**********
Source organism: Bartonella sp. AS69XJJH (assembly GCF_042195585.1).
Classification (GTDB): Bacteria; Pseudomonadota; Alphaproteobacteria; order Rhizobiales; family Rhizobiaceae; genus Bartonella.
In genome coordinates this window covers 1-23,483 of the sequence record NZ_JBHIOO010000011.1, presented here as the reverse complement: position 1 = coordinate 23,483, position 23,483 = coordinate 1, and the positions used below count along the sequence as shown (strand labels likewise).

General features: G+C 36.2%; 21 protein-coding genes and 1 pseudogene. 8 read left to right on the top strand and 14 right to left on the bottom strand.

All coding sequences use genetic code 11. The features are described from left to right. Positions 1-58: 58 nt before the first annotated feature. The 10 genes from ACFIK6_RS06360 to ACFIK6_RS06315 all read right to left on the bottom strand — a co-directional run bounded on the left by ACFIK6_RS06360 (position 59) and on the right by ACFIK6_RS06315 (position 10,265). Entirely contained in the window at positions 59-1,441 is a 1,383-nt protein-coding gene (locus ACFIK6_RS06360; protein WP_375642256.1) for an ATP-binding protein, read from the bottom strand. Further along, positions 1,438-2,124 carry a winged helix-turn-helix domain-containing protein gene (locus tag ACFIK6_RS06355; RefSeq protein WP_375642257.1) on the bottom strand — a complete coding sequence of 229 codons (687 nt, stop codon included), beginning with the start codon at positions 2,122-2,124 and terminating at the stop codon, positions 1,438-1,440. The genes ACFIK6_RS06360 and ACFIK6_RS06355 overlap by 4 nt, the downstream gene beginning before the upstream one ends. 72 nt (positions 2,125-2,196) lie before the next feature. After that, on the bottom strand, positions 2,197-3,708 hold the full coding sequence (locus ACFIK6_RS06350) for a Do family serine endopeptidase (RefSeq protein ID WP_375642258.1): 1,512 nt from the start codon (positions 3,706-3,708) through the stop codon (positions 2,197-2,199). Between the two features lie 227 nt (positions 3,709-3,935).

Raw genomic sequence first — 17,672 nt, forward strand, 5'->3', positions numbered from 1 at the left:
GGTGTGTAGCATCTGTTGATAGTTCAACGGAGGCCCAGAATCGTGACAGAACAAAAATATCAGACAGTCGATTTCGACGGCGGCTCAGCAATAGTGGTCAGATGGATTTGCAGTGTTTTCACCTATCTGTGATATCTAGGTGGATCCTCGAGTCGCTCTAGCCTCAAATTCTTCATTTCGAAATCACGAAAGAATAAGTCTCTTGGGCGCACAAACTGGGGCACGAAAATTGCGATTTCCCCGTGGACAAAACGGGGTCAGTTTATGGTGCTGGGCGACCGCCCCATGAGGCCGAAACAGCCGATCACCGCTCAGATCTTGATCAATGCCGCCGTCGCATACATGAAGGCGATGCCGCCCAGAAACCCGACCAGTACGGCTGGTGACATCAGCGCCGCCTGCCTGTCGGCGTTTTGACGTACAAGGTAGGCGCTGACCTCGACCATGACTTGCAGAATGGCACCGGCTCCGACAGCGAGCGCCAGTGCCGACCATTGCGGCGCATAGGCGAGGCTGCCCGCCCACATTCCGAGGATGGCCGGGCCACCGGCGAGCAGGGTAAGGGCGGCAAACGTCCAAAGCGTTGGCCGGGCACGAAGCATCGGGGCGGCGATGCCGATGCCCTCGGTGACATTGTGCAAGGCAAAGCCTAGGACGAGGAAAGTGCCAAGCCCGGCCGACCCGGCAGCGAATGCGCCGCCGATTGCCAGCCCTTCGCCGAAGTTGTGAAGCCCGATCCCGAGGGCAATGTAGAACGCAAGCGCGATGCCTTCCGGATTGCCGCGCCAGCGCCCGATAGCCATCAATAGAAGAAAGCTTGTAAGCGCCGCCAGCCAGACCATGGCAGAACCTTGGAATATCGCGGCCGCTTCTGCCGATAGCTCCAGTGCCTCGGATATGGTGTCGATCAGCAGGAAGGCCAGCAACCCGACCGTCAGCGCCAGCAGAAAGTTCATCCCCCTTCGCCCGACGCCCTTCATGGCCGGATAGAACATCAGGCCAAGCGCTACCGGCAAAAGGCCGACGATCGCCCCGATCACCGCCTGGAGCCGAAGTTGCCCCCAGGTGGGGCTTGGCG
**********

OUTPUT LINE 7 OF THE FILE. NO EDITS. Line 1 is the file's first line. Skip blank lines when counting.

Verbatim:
GGTGTGTAGCATCTGTTGATAGTTCAACGGAGGCCCAGAATCGTGACAGAACAAAAATATCAGACAGTCGATTTCGACGGCGGCTCAGCAATAGTGGTCAGATGGATTTGCAGTGTTTTCACCTATCTGTGATATCTAGGTGGATCCTCGAGTCGCTCTAGCCTCAAATTCTTCATTTCGAAATCACGAAAGAATAAGTCTCTTGGGCGCACAAACTGGGGCACGAAAATTGCGATTTCCCCGTGGACAAAACGGGGTCAGTTTATGGTGCTGGGCGACCGCCCCATGAGGCCGAAACAGCCGATCACCGCTCAGATCTTGATCAATGCCGCCGTCGCATACATGAAGGCGATGCCGCCCAGAAACCCGACCAGTACGGCTGGTGACATCAGCGCCGCCTGCCTGTCGGCGTTTTGACGTACAAGGTAGGCGCTGACCTCGACCATGACTTGCAGAATGGCACCGGCTCCGACAGCGAGCGCCAGTGCCGACCATTGCGGCGCATAGGCGAGGCTGCCCGCCCACATTCCGAGGATGGCCGGGCCACCGGCGAGCAGGGTAAGGGCGGCAAACGTCCAAAGCGTTGGCCGGGCACGAAGCATCGGGGCGGCGATGCCGATGCCCTCGGTGACATTGTGCAAGGCAAAGCCTAGGACGAGGAAAGTGCCAAGCCCGGCCGACCCGGCAGCGAATGCGCCGCCGATTGCCAGCCCTTCGCCGAAGTTGTGAAGCCCGATCCCGAGGGCAATGTAGAACGCAAGCGCGATGCCTTCCGGATTGCCGCGCCAGCGCCCGATAGCCATCAATAGAAGAAAGCTTGTAAGCGCCGCCAGCCAGACCATGGCAGAACCTTGGAATATCGCGGCCGCTTCTGCCGATAGCTCCAGTGCCTCGGATATGGTGTCGATCAGCAGGAAGGCCAGCAACCCGACCGTCAGCGCCAGCAGAAAGTTCATCCCCCTTCGCCCGACGCCCTTCATGGCCGGATAGAACATCAGGCCAAGCGCTACCGGCAAAAGGCCGACGATCGCCCCGATCACCGCCTGGAGCCGAAGTTGCCCCCAGGTGGGGCTTGGCG